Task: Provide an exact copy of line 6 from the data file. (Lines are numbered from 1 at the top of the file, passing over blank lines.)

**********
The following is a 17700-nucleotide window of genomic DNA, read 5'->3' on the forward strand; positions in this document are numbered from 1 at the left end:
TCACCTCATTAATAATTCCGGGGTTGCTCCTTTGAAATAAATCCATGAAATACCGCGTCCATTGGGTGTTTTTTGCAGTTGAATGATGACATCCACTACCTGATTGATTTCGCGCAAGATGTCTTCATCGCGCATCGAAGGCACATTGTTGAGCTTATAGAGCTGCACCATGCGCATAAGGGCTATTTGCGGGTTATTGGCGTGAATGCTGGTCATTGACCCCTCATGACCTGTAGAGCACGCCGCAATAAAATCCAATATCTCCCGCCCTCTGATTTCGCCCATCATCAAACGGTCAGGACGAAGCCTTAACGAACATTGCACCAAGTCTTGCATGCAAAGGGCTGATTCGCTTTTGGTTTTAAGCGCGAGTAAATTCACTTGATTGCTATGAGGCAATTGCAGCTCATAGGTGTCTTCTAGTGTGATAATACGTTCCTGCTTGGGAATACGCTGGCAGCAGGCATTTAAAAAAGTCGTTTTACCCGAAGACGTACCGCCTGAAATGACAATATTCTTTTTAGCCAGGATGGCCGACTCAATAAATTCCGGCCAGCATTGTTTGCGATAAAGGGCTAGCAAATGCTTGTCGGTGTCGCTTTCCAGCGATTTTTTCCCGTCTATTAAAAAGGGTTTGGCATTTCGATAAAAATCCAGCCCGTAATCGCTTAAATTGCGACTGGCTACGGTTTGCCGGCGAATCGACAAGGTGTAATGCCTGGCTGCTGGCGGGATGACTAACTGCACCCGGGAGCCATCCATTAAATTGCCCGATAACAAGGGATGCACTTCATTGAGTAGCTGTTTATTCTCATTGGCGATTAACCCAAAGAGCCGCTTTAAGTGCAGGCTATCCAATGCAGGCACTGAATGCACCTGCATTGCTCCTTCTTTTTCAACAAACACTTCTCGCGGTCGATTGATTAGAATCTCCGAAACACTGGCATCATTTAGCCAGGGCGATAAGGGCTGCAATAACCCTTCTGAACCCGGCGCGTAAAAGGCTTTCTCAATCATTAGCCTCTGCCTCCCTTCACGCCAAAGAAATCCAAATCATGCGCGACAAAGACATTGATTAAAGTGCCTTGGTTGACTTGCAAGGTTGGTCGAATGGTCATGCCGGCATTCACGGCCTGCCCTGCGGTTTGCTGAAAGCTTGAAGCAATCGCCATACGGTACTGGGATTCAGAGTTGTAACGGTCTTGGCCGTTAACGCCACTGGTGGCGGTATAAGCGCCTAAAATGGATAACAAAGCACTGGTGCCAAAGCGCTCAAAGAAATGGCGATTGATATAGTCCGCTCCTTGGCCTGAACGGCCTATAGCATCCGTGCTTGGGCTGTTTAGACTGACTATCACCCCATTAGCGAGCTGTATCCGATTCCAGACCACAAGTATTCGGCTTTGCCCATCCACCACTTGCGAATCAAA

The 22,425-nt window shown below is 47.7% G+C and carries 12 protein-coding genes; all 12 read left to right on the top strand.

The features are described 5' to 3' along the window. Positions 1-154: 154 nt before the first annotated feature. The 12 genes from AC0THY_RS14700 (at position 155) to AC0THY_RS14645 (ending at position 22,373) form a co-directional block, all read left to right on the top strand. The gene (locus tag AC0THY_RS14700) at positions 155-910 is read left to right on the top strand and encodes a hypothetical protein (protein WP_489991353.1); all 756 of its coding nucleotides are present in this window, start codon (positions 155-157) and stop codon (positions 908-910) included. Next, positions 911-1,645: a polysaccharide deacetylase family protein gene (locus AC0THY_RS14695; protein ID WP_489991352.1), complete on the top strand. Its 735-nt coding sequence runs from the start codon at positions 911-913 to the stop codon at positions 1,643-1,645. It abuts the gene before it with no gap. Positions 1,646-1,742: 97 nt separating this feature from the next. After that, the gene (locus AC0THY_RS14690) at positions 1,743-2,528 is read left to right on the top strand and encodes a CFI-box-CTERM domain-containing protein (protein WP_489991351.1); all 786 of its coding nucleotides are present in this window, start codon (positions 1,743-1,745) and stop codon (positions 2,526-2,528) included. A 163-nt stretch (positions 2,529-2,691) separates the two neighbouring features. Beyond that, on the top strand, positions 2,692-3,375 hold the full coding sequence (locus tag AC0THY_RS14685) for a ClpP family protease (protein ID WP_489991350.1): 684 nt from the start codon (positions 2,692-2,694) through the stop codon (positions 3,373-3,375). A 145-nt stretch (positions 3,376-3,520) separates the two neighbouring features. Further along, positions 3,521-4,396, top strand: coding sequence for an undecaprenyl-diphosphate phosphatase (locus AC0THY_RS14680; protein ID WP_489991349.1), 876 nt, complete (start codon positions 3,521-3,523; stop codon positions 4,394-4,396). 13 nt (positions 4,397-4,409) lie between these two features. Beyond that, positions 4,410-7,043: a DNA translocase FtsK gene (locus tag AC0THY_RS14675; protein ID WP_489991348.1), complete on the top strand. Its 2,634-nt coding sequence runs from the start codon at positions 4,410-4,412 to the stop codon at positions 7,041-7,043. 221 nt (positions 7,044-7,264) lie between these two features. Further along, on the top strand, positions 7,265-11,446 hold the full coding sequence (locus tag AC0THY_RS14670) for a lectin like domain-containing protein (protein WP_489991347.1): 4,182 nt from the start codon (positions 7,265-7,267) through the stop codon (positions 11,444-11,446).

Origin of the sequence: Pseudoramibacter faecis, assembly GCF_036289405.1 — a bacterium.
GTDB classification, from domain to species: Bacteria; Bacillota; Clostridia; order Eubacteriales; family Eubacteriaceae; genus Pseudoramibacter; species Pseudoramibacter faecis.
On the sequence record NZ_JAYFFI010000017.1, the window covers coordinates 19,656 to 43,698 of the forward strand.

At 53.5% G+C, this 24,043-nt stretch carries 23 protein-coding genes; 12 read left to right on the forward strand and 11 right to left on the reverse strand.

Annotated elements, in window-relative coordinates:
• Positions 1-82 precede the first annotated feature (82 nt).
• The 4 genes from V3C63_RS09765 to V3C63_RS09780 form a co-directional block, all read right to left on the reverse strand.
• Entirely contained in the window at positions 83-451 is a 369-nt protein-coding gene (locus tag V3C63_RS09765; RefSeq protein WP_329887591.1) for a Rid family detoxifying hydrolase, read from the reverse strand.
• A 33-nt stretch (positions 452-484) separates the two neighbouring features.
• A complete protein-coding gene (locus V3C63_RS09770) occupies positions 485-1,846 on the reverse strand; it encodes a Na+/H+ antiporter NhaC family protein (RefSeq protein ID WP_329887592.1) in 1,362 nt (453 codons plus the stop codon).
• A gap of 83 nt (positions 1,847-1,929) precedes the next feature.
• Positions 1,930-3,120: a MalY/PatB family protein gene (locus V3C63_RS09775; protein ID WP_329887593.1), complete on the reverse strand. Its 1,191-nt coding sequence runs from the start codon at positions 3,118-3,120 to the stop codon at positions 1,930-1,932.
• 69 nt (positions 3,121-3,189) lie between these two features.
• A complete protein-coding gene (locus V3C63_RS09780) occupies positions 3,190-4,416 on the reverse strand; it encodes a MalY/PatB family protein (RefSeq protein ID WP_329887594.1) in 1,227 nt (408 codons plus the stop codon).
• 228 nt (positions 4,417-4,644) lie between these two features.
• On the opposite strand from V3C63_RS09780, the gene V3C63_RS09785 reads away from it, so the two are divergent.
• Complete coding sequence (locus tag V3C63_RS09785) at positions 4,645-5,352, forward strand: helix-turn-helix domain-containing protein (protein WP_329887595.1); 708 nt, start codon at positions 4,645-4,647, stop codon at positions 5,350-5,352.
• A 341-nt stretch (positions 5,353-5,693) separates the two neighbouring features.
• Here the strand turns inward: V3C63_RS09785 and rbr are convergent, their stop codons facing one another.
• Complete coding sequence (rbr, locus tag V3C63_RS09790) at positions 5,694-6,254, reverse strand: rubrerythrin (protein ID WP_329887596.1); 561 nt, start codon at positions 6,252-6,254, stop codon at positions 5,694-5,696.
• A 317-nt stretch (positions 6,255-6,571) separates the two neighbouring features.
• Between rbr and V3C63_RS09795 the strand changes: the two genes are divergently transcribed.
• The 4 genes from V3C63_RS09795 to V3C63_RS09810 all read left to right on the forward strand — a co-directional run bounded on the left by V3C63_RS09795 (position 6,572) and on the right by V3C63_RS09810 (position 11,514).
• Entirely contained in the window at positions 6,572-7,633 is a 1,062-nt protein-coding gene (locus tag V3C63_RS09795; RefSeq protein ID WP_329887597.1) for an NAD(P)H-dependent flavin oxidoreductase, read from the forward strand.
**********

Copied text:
GTDB classification, from domain to species: Bacteria; Bacillota; Clostridia; order Eubacteriales; family Eubacteriaceae; genus Pseudoramibacter; species Pseudoramibacter faecis.